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New York City public high school students enrolled in Career and Technical Education (CTE) schools, which typically serve low-income students and students with below average 8th grade test scores, are much more likely to graduate than their peers in non-CTE schools. Black and Latino male students in CTE schools, who traditionally have the lowest high school graduation rates and are often the target for city-funded programming, showed the greatest graduation gains.
These are some of the findings of a new report released today by Community Service Society of New York (CSS) examining the potential impacts and limitations of CTE in New York City. “Challenging Traditional Expectations: How New York City’s CTE High Schools Are Helping Students Graduate,” tracks the outcomes of a cohort of 79,705 students -- including 6,262 from CTE schools in the city – from September 2008 when they entered high school through June and August 2012 graduations. Drawing on previous work on CTE schools by a 2008 Mayoral Task Force and a 2012 Public Advocate’s report, the CSS study is the first quantitative, statistical analysis of CTE student and school-level data.
Overall, the report found that CTE students, on average, graduate at a rate higher than New York City public high school students in general, but have lower rates of college readiness than non-CTE students. Attending a CTE school is also associated with significantly higher graduation rates for blacks and Latinos, males in particular. The report found that graduation rates for black and Latino males outside of CTE schools are just 52 percent; in CTE high schools, they graduate at 63 and 66 percent, respectively. Within the portfolio of CTE schools, the strongest graduation outcomes were found among those students enrolled in CTE schools created since 2003. Students in newer CTE schools are 18 percentage points more likely to graduate than comparable students in non-CTE schools.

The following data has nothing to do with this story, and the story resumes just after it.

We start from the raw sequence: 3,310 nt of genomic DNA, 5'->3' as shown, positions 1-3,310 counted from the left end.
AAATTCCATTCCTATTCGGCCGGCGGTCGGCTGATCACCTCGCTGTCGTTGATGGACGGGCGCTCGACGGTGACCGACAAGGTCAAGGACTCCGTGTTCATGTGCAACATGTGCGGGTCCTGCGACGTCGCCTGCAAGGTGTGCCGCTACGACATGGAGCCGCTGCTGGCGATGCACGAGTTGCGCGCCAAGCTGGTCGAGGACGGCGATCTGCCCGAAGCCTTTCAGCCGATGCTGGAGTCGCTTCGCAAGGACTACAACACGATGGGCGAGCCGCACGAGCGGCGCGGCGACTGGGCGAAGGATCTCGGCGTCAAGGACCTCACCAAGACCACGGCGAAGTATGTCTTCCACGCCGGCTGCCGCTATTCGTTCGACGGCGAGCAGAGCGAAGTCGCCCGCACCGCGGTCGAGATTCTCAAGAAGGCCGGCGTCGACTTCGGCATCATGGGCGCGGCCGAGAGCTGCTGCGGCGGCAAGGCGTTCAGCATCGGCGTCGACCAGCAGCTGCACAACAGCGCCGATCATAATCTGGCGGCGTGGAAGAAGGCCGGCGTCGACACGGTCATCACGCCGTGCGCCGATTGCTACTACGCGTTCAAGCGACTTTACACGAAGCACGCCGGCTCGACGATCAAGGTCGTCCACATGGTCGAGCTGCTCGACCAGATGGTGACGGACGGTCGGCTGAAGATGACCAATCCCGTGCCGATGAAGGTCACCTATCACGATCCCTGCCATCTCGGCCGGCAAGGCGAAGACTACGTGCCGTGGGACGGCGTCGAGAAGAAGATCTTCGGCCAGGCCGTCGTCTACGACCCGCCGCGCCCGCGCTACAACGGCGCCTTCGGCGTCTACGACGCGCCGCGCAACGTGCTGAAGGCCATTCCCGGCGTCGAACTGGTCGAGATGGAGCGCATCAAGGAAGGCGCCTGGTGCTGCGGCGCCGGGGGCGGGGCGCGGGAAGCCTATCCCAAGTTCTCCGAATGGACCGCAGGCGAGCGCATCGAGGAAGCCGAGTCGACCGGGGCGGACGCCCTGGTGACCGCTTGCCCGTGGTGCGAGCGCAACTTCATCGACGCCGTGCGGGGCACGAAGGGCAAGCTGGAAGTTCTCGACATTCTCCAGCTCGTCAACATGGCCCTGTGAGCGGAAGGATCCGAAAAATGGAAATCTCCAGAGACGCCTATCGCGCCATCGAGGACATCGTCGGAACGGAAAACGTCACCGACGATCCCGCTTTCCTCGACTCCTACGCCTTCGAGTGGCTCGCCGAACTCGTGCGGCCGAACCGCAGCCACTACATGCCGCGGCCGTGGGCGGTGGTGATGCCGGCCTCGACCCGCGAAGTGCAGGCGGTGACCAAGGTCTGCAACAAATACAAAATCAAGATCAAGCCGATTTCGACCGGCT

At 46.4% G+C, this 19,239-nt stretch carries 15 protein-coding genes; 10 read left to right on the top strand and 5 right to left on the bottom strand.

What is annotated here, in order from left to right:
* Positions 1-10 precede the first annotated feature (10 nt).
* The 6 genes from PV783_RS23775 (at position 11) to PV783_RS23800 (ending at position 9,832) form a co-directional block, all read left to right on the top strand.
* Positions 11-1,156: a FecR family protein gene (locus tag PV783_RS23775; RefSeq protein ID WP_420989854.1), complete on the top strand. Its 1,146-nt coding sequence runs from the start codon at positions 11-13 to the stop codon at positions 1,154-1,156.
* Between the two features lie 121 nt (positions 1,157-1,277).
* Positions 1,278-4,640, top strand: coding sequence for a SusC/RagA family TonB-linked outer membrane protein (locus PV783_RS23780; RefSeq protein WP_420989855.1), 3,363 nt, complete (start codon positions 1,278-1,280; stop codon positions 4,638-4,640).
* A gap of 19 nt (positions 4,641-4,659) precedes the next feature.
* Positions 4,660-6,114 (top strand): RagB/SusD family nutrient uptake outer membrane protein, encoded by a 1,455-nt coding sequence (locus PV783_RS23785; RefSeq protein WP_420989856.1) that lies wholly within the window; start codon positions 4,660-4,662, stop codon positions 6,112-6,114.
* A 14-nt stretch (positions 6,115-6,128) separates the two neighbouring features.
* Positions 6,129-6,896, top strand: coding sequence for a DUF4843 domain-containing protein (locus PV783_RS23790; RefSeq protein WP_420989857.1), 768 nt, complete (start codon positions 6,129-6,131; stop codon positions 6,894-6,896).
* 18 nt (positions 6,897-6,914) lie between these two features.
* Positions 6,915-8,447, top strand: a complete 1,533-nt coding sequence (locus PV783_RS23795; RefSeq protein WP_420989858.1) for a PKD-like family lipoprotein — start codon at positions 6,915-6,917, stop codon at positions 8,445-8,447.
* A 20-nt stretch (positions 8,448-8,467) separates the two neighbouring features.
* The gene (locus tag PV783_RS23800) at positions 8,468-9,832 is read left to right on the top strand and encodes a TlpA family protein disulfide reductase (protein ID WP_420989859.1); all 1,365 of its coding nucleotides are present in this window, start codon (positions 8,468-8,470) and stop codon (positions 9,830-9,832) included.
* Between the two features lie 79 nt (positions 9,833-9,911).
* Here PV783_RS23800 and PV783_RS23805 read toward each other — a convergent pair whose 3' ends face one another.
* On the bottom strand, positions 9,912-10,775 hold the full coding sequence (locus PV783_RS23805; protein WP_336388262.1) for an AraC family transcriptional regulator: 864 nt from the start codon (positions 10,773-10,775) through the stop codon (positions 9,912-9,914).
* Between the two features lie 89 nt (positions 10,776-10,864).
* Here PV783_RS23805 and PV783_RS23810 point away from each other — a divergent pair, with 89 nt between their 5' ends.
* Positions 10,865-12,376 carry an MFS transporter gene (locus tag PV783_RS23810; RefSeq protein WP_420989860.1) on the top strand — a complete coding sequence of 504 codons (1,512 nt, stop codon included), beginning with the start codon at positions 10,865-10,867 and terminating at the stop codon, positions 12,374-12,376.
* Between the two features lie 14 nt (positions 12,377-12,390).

“Not too long ago, CTE schools and programs were part of a second-class system of vocational education populated by students for whom we had the lowest expectations,” said David R. Jones, President and CEO of the Community Service Society. “Today these schools are showing some of our most vulnerable students the value of career-oriented programming as a pathway to obtaining their diploma, continuing their education or gaining the skills that can lead to a job with decent wages. As our study shows, these schools have tremendous potential to improve outcomes for the populations of students who traditionally are the hardest to serve.”
"The findings of this timely report confirm the importance of educational programs that track to a career path, particularly for disadvantaged students whose exposure to good job options may be very limited, “ said Kathryn Wylde, President and CEO of the Partnership for New York City. “The business community is eager to work with the de Blasio Administration to scale up successful CTE models in order to ensure that more public school students are college and career ready.”
“New CTE schools are having a remarkably positive effect on the graduation rates of black and Latino males in New York City,” said Lazar Treschan, CSS Director of Youth Policy and lead author of the report. “The DOE should continue to expand these programs, while studying what is making them so effective for young men. At the same time, our study shows that the next step in the growth of CTE is to raise the bar past graduation to improved college readiness.”